• Medical care. Heroin can kill you, destroy your organs, and wreck your mental health. You’ll need a doctor’s help to get back on track. Your doctor can also help you navigate the heroin withdrawal process, which is notoriously difficult. In some cases, your doctor may prescribe medications to make withdrawal easier, prescribe drugs to help reduce your cravings, or offer you medical treatment for any underlying mental health issues.
The SAMHSA treatment locator says that there are five rehab programs that offer help for heroin addiction in Scottsdale. One of them only offers detoxification services. Most of them are inpatient programs, but there is one that provides services on an outpatient basis. There are a total of 172 drug addiction treatment facilities within 25 miles of Scottsdale, Arizona. They offer a combination of inpatient and outpatient services. Many of them also offer detox.
Your health insurance plan may cover your recovery at SpringBoard. Verifying your insurance is quick and easy!

Is it Safe to Quit Heroin Cold Turkey in Arizona?

Far too many people choose to attempt to quit using heroin cold turkey, and they do so for a number of reasons. Some may find it hard to get into a quality drug treatment program in Arizona. Others might feel that going to rehab is a waste of their time and they are quite confident they can do it on their own, without support.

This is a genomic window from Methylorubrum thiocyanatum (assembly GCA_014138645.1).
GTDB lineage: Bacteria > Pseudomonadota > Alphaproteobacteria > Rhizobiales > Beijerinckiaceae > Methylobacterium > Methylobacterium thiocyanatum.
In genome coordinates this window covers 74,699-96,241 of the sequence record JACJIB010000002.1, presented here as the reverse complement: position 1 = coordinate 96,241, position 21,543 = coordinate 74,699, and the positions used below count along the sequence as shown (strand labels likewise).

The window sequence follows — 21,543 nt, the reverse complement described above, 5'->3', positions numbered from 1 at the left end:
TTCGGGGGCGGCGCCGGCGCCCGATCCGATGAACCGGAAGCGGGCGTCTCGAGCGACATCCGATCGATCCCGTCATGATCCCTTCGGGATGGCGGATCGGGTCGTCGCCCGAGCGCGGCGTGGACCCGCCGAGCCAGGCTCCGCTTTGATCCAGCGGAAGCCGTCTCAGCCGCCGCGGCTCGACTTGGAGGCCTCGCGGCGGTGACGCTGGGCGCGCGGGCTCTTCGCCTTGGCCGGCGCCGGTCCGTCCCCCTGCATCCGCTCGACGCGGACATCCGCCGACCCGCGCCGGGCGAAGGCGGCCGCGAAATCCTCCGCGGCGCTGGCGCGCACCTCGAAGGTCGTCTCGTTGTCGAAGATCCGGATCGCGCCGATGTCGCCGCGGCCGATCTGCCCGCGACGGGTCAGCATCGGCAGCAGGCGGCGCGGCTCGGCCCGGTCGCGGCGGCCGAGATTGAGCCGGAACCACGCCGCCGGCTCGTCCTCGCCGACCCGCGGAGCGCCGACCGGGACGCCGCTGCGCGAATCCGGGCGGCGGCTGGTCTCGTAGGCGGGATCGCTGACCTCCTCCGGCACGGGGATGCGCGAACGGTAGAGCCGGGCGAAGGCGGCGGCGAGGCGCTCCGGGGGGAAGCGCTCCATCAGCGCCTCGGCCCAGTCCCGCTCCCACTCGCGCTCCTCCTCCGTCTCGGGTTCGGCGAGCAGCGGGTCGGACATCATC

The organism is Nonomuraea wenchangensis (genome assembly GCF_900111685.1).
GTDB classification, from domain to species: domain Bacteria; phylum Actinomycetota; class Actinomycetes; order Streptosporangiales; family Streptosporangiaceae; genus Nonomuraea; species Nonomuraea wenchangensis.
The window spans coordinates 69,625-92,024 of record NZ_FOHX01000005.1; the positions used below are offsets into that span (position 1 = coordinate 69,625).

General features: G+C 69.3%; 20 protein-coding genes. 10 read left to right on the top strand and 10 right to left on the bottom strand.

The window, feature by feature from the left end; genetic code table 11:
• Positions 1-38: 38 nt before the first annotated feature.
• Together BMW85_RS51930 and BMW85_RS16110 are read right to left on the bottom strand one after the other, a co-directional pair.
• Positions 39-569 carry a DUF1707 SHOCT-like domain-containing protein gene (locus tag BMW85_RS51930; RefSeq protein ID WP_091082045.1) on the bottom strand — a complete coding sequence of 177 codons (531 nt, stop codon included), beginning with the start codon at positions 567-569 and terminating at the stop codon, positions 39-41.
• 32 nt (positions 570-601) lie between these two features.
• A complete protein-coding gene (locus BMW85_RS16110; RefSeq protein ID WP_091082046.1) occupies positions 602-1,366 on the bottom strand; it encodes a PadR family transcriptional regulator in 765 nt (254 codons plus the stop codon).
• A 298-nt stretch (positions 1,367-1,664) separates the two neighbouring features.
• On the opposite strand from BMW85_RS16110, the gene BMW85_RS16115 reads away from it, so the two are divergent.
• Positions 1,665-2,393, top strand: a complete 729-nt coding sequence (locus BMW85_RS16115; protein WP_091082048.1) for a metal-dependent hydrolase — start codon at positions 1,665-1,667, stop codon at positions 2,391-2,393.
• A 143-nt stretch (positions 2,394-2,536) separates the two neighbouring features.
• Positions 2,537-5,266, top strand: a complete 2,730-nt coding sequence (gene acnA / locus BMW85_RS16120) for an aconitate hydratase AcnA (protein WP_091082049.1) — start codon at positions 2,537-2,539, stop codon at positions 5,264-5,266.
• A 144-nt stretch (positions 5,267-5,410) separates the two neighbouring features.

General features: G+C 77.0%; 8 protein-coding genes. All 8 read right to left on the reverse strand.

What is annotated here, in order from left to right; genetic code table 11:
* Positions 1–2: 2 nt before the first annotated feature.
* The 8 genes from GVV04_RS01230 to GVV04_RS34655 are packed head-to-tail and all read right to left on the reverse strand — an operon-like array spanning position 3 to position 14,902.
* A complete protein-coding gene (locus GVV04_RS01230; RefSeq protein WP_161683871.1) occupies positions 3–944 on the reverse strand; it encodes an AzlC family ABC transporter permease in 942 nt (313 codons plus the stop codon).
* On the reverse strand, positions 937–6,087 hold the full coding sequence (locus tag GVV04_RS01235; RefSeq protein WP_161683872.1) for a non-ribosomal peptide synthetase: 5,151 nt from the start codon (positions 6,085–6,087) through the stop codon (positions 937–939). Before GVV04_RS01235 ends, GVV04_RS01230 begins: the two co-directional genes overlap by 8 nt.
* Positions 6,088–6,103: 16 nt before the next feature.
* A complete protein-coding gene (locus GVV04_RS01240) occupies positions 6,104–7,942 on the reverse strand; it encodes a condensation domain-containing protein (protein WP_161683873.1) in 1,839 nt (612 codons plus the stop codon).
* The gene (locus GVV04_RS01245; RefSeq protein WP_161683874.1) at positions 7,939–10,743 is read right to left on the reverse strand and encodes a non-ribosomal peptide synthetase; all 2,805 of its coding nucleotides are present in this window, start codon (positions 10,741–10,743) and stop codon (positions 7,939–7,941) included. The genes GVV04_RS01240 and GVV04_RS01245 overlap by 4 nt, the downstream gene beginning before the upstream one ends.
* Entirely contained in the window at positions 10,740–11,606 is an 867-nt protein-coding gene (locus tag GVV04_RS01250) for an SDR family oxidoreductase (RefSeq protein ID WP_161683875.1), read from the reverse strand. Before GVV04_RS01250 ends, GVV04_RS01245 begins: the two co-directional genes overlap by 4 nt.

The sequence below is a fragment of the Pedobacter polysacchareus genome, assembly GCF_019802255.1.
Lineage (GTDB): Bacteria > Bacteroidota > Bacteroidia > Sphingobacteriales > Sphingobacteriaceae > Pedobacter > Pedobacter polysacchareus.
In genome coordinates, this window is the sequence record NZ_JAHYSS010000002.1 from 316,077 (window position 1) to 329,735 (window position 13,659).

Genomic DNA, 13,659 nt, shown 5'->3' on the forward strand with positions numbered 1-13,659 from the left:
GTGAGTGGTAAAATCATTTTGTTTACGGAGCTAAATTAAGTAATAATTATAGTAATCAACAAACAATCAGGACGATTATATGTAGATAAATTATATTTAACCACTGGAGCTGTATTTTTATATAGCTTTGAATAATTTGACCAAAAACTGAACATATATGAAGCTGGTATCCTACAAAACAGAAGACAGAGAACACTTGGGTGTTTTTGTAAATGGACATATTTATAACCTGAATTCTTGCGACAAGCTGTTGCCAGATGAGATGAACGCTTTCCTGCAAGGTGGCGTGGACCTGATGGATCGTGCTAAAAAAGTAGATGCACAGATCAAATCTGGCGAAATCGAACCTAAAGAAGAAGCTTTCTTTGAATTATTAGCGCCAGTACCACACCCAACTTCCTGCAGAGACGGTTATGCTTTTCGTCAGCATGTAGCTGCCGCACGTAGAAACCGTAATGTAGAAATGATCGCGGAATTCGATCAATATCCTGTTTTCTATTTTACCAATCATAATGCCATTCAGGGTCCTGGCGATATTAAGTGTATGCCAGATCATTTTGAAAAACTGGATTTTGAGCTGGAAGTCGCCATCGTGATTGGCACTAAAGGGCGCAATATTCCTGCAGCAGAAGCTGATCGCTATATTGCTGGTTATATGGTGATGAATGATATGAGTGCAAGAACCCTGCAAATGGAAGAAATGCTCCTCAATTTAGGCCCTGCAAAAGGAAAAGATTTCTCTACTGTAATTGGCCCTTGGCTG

Regardless, quitting heroin cold turkey is challenging. In fact, Business Insider reprinted an answer to a Quora question, What happens to heroin addicts when they quit cold turkey, and why is it so unbearable? in the form of an article. The question’s author, Joe Lawson, outlines everything he experienced as he went through heroin withdrawal.

During heroin withdrawal, Joe shares that he encountered:

  • Feeling antsy and unable to sit still for any length of time.
  • Being unable to focus his attention on anything other than being out of heroin.
  • Crawling sensations under his skin.
  • Muscle aches and pains.
  • Intense nausea.
  • Excessive sweating, which persisted for about a week.
  • Severe diarrhea, vomiting and pain for about three days.
  • Painful cramps in his arms, back and legs.
  • Intense cravings for the drug.
  • Vivid dreams of heroin use.

Joe stated, “Listing the symptoms or even describing them cannot even begin to convey the pain and fear one experiences while going through this. The poison seems to make a horrid effort to convince you that you will in fact die if you do not get one more fix.”